Dear friends, Please read our latest blog post for an important announcement about the website. ❤, The Socratic Team

Is there a way to plot just one point on the graph feature?

I have been unable to figure out if this is an actual option, or if I will have to use another graph generator. I've avoided answering a lot of questions when they need just a couple points plotted. Thanks!

I have been unable to figure out if this is an actual option, or if I will have to use another graph generator. I've avoided answering a lot of questions when they need just a couple points plotted. Thanks!

1 Answer
Write your answer here...
Start with a one sentence answer
Then teach the underlying concepts
Don't copy without citing sources
preview
?

Answer

Write a one sentence answer...

Answer:

Explanation

Explain in detail...

Explanation:

I want someone to double check my answer

Describe your changes (optional) 200

1
Mar 22, 2018

Answer:

Sure can

Explanation:

A common question that gets asked is to plot a couple of points and then to connect them with a line. For this example, let's use #(0,0) and (3,3)#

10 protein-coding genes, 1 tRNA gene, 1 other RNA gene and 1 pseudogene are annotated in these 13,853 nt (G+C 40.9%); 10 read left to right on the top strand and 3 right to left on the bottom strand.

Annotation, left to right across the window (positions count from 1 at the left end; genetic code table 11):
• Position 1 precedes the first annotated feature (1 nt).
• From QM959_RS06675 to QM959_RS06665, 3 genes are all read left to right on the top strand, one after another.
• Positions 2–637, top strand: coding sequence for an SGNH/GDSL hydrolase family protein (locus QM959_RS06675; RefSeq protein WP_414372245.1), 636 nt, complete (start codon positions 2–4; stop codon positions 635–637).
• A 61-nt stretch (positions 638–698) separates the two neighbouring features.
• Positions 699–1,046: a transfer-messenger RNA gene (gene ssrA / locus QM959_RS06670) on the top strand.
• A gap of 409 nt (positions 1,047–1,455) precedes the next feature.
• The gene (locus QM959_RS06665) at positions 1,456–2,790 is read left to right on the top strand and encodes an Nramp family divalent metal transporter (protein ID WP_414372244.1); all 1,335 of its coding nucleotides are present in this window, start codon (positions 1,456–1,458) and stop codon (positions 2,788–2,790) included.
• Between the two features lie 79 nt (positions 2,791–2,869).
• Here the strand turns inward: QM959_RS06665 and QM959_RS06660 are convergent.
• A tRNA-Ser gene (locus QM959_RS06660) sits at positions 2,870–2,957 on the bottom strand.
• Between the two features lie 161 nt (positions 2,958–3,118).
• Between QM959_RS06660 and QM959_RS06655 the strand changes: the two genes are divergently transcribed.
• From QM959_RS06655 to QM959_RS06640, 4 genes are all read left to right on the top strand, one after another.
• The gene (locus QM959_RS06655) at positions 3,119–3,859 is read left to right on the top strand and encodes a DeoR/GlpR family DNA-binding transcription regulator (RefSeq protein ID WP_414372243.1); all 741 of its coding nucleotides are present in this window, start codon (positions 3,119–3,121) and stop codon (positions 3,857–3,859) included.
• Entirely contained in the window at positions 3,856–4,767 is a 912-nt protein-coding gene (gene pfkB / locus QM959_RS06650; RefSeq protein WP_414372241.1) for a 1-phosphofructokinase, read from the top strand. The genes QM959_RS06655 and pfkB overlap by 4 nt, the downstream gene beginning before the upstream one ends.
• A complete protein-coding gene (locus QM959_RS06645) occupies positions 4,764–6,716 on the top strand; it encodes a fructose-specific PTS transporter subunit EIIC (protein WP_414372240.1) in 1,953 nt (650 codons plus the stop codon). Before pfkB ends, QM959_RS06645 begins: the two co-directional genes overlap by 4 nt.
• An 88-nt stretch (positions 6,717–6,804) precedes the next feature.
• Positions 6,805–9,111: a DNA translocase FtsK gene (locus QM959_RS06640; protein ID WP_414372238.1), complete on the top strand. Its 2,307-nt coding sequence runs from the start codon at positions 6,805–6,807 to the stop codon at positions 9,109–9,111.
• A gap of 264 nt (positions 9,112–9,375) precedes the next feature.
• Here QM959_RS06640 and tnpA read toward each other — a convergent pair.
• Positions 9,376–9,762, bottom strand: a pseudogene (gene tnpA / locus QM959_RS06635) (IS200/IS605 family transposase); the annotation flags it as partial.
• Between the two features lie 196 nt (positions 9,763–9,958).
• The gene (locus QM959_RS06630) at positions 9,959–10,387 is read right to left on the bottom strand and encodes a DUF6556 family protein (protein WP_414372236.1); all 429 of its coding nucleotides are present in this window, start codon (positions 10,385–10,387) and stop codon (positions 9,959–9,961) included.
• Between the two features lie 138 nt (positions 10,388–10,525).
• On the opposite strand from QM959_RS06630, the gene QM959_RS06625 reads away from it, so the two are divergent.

In the grapher, you can graph small circles around the points in question and the line by using the format (note that the graph isn't operating in this example because of the space between graph and the bracket):

graph {(function 1)(function 2)(...)=0}

The graph of a line is #(x-x_1)^2+(y-y_1)^2-.1# (the .1 is the size of the circle - make the number bigger for bigger circles)

And so we can graph the two points and the line this way:

graph {((x-0)^2+(y-0)^2-.1)((x-3)^2+(y-3)^2-.1)(y-x)=0}

and it ends up looking like this:

graph{((x-0)^2+(y-0)^2-.1)((x-3)^2+(y-3)^2-.1)(y-x)=0}

There are several great answers on this topic. Here are a couple:

https://socratic.org/questions/useful-to-plot-points-on-socratic-graph

https://socratic.org/questions/how-can-i-access-graph-package-for-illustrating-solutions-to-questions

Was this helpful? Let the contributor know!
1500
Impact of this question
29 views around the world
You can reuse this answer
Creative Commons License